I think the important thing is to have options. I retired three years ago. I have been able to do some part time work. I started collecting my pension at age 60. At 62, I added my very small social security check ($150...teachers don't contribute in CT, and any benefit is reduced by 2/3). At age 65 or 66, I might tap into a small TSA that I have. But I might wait in that as well. At age 70, I will be required to take the minimum draw on that TSA, as well as a second one I also have.

    The reality is, we were contributing the maximum to our retirement accounts for years...plus all the other deductions related to work (union dues, TSA contributions, required pension contributions, health insurance, etc). My actual take home pay is higher than my last years of work.

    My husband is in a similar situation. Maximum contributions to his 401K. And he also has split up some of his retirement investments. His SS will be the max. I never can collect off of his earnings.

    Not having a mortgage saves us about $16,000 a year...which is not chump change.
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  • SweetbeetSweetbeet 565 replies30 postsRegistered User Member
    A lot.

    Never.
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  • mom2collegekidsmom2collegekids 83958 replies1009 postsForum Champion Financial Aid, Forum Champion Alabama Forum Champion
    <<<
    It's very easy to say, "Well, you could cut out going out to dinner once a week," but in practice, if this is something that helps your quality of life, it's very hard to give up. We don't become different, more ascetic people when we retire, so whenever possible, we need to recognize this and plan accordingly.
    <<<


    My mom, who was very thrifty, found that it really wasnt that expensive to eat out more when it is just two people...as long as it is done carefully....she'd use 2for1 coupons, earlybird meals, meals that would have a doggy bag for a later meal, etc. she found that she had less food waste. she also found that as they aged, dad and she only ate 2 meals a day....and maybe a snack in between.

    she would still cook big family meals when she had guests (and enjoy the leftovers later), or cook up a big bowl of spaghetti and freeze for later meals.

    I agree that you dont get more ascetic as you retire.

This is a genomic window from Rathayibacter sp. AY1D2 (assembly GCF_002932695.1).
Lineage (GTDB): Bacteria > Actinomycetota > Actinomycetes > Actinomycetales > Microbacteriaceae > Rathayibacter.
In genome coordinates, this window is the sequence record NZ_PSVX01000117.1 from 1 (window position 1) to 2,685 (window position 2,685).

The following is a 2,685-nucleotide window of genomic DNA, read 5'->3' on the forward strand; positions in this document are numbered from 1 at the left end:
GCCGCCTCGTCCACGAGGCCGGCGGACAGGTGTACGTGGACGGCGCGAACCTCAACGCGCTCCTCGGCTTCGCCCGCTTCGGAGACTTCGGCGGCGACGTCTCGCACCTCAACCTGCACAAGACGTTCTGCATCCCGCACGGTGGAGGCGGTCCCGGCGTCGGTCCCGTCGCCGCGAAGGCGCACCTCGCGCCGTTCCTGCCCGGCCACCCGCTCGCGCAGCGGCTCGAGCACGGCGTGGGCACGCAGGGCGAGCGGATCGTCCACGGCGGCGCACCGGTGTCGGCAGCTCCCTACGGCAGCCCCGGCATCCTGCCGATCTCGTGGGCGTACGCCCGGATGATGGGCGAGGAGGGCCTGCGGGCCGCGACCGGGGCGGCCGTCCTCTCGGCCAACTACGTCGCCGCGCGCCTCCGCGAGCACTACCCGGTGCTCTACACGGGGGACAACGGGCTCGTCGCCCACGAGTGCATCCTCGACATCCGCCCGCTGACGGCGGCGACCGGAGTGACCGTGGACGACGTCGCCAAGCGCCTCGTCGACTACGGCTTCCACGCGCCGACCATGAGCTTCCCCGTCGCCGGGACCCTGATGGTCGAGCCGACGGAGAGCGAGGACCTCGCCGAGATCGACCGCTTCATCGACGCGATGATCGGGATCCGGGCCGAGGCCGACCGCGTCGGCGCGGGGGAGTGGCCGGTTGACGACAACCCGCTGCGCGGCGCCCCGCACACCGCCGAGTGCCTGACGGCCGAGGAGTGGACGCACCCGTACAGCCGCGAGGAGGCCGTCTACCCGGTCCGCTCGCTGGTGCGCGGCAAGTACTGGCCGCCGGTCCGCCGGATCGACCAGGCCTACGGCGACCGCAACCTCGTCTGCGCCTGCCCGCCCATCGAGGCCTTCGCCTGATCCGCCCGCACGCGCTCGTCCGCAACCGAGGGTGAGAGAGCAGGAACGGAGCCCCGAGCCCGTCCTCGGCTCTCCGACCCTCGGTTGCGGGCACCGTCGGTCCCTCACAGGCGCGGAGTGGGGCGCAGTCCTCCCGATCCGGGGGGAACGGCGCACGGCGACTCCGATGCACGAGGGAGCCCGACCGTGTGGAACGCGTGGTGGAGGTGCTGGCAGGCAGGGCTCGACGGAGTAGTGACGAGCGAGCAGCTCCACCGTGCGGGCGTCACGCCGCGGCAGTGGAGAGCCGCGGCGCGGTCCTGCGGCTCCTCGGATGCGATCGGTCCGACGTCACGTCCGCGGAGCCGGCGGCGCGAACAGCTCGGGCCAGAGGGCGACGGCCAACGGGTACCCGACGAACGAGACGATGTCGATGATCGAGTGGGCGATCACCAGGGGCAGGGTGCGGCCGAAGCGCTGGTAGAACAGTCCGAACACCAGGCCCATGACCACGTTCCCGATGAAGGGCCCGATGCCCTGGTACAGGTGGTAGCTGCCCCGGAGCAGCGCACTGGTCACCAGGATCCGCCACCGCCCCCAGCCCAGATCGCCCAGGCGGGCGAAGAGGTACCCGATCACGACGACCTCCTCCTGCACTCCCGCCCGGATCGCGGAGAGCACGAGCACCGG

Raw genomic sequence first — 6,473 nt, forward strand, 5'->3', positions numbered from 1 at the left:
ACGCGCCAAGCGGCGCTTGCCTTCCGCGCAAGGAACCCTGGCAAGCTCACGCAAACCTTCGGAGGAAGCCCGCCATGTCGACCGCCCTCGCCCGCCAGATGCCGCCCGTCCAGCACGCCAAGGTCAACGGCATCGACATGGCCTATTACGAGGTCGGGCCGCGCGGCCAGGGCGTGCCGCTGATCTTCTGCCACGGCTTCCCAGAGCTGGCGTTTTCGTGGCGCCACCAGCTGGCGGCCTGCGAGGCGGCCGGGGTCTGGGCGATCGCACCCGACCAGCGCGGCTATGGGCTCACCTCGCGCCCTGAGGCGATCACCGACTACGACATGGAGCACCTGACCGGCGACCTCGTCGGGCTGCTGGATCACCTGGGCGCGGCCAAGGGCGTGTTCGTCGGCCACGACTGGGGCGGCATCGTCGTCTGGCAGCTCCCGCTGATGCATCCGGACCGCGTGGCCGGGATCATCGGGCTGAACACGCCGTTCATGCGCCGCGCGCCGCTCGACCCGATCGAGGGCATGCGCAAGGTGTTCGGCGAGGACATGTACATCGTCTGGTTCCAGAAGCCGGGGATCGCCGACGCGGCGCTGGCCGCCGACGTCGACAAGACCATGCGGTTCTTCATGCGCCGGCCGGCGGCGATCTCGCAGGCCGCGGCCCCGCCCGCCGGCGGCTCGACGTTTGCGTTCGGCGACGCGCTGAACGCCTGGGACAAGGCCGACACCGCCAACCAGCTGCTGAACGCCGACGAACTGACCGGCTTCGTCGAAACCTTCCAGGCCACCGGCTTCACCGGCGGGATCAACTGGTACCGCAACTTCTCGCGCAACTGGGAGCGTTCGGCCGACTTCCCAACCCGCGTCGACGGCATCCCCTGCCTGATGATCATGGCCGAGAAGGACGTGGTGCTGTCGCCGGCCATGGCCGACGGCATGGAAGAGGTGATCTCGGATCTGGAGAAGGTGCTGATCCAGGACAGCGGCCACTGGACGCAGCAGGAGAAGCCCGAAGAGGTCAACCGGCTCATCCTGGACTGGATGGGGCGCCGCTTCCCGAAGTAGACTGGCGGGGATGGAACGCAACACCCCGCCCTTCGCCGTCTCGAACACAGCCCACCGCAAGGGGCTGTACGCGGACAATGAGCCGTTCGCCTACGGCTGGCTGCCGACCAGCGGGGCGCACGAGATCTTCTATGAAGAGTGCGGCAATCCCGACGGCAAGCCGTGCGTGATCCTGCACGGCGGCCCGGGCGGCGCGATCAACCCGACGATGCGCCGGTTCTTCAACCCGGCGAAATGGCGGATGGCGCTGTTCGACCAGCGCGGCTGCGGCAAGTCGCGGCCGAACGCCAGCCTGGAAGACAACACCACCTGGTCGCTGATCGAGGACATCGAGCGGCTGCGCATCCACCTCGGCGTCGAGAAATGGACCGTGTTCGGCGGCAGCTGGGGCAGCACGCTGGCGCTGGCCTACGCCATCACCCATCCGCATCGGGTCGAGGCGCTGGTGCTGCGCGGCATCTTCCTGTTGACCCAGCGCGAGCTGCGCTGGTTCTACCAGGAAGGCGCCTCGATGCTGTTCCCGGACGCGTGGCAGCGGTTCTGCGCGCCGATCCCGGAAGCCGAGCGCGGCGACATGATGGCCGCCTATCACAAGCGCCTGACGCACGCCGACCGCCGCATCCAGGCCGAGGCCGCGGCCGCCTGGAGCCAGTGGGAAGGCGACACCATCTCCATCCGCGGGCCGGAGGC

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  • mom2collegekidsmom2collegekids 83958 replies1009 postsForum Champion Financial Aid, Forum Champion Alabama Forum Champion
    @VeryHappy‌
    "Freezing a pension means no one earns more benefits. People get what they earned up until the freeze. They can't take away what you have already earned, but they can take away what you'll earn in the future."


    that is what I thought. so, I am guessing that there are laws in place NOW that prevents what happened to my BIL.
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  • shellfellshellfell 3270 replies11 postsRegistered User Senior Member
    We have a decent amount saved in retirement accounts, but other than SS that's what we're counting on. Our mortgage is paid off, but we plan to use the proceeds from our house to buy something else wherever we retire to. The big question is how much will healthcare cost in retirement, and both of us had parents who lived to 90 and beyond, not necessarily in good health.

    At this point, we just don't know when to actually retire. DH is worried about not having his job, and once he retires there's no going back, especially if we move.
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  • mom2collegekidsmom2collegekids 83958 replies1009 postsForum Champion Financial Aid, Forum Champion Alabama Forum Champion
    There are states that are more retirement-friendly....low taxes, low property taxes, don't tax pensions, etc.

    http://www.kiplinger.com/tool/retirement/T055-S001-state-by-state-guide-to-taxes-on-retirees/
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  • zeebamomzeebamom 1360 replies3 postsRegistered User Senior Member
    We've been talking about this lately. I don't know how much we will need, but with pension, 401k, and SS, we should do ok. We work for the same company and have put money aside since we started. Unfortunately, a couple of months ago they informed us that non-union employees will switch from a defined benefit to defined contribution plan in 2016. My husband is in a professional union that, for the time being, is still in the better plan. We both will get retiree medical which will cover us until Medicare kicks in. My fear is that they will take that away. The ACA will be of benefit if that happens.